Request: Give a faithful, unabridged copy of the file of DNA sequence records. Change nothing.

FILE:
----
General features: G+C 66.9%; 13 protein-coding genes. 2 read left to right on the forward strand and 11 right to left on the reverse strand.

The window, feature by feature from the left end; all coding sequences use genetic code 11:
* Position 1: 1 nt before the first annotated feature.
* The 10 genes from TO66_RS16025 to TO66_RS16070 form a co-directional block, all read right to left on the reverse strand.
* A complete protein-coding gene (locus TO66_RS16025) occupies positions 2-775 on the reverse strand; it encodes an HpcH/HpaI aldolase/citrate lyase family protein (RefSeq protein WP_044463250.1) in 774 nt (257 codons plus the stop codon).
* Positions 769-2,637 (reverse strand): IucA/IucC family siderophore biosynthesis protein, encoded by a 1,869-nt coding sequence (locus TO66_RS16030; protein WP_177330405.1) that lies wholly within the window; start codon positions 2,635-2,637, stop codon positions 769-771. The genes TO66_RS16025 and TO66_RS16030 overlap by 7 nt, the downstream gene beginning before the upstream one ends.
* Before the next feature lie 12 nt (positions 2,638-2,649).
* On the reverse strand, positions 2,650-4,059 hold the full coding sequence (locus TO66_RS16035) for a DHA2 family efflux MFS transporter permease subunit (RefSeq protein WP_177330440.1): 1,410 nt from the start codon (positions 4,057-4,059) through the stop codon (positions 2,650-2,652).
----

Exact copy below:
General features: G+C 66.9%; 13 protein-coding genes. 2 read left to right on the forward strand and 11 right to left on the reverse strand.

The window, feature by feature from the left end; all coding sequences use genetic code 11:
* Position 1: 1 nt before the first annotated feature.
* The 10 genes from TO66_RS16025 to TO66_RS16070 form a co-directional block, all read right to left on the reverse strand.
* A complete protein-coding gene (locus TO66_RS16025) occupies positions 2-775 on the reverse strand; it encodes an HpcH/HpaI aldolase/citrate lyase family protein (RefSeq protein WP_044463250.1) in 774 nt (257 codons plus the stop codon).
* Positions 769-2,637 (reverse strand): IucA/IucC family siderophore biosynthesis protein, encoded by a 1,869-nt coding sequence (locus TO66_RS16030; protein WP_177330405.1) that lies wholly within the window; start codon positions 2,635-2,637, stop codon positions 769-771. The genes TO66_RS16025 and TO66_RS16030 overlap by 7 nt, the downstream gene beginning before the upstream one ends.
* Before the next feature lie 12 nt (positions 2,638-2,649).
* On the reverse strand, positions 2,650-4,059 hold the full coding sequence (locus TO66_RS16035) for a DHA2 family efflux MFS transporter permease subunit (RefSeq protein WP_177330440.1): 1,410 nt from the start codon (positions 4,057-4,059) through the stop codon (positions 2,650-2,652).